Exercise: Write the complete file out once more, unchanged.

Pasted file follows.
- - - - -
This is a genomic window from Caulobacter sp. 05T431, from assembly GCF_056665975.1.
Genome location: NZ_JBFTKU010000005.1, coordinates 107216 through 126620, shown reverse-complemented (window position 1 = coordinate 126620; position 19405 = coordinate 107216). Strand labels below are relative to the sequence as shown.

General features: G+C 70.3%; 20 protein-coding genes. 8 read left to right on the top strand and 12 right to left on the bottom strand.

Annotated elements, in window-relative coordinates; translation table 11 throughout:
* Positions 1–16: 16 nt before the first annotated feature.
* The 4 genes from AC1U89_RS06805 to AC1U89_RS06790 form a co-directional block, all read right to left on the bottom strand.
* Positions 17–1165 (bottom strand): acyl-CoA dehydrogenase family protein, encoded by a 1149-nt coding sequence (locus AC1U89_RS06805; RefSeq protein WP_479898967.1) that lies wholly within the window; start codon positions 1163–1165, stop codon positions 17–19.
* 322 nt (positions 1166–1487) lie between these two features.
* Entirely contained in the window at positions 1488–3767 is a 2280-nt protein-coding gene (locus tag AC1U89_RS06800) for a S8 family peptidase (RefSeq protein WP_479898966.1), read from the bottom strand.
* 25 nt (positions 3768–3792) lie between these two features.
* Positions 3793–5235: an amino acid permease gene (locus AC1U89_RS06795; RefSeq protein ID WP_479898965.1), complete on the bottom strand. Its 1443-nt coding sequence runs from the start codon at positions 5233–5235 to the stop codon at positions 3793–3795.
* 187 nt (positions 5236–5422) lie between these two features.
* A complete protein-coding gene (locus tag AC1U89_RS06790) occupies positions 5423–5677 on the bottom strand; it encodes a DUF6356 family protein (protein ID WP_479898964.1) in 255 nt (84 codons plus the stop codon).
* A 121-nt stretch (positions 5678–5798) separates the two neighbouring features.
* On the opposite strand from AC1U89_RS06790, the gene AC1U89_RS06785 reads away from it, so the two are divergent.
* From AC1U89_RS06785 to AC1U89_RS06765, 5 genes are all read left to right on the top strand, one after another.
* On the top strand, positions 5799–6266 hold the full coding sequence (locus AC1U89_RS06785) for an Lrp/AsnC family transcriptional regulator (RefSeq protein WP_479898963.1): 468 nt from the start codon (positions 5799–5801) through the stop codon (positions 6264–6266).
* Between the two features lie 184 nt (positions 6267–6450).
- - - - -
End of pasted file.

This is a genomic window from Caulobacter sp. 05T431, from assembly GCF_056665975.1.
Genome location: NZ_JBFTKU010000005.1, coordinates 107216 through 126620, shown reverse-complemented (window position 1 = coordinate 126620; position 19405 = coordinate 107216). Strand labels below are relative to the sequence as shown.

General features: G+C 70.3%; 20 protein-coding genes. 8 read left to right on the top strand and 12 right to left on the bottom strand.

Annotated elements, in window-relative coordinates; translation table 11 throughout:
* Positions 1–16: 16 nt before the first annotated feature.
* The 4 genes from AC1U89_RS06805 to AC1U89_RS06790 form a co-directional block, all read right to left on the bottom strand.
* Positions 17–1165 (bottom strand): acyl-CoA dehydrogenase family protein, encoded by a 1149-nt coding sequence (locus AC1U89_RS06805; RefSeq protein WP_479898967.1) that lies wholly within the window; start codon positions 1163–1165, stop codon positions 17–19.
* 322 nt (positions 1166–1487) lie between these two features.
* Entirely contained in the window at positions 1488–3767 is a 2280-nt protein-coding gene (locus tag AC1U89_RS06800) for a S8 family peptidase (RefSeq protein WP_479898966.1), read from the bottom strand.
* 25 nt (positions 3768–3792) lie between these two features.
* Positions 3793–5235: an amino acid permease gene (locus AC1U89_RS06795; RefSeq protein ID WP_479898965.1), complete on the bottom strand. Its 1443-nt coding sequence runs from the start codon at positions 5233–5235 to the stop codon at positions 3793–3795.
* 187 nt (positions 5236–5422) lie between these two features.
* A complete protein-coding gene (locus tag AC1U89_RS06790) occupies positions 5423–5677 on the bottom strand; it encodes a DUF6356 family protein (protein ID WP_479898964.1) in 255 nt (84 codons plus the stop codon).
* A 121-nt stretch (positions 5678–5798) separates the two neighbouring features.
* On the opposite strand from AC1U89_RS06790, the gene AC1U89_RS06785 reads away from it, so the two are divergent.
* From AC1U89_RS06785 to AC1U89_RS06765, 5 genes are all read left to right on the top strand, one after another.
* On the top strand, positions 5799–6266 hold the full coding sequence (locus AC1U89_RS06785) for an Lrp/AsnC family transcriptional regulator (RefSeq protein WP_479898963.1): 468 nt from the start codon (positions 5799–5801) through the stop codon (positions 6264–6266).
* Between the two features lie 184 nt (positions 6267–6450).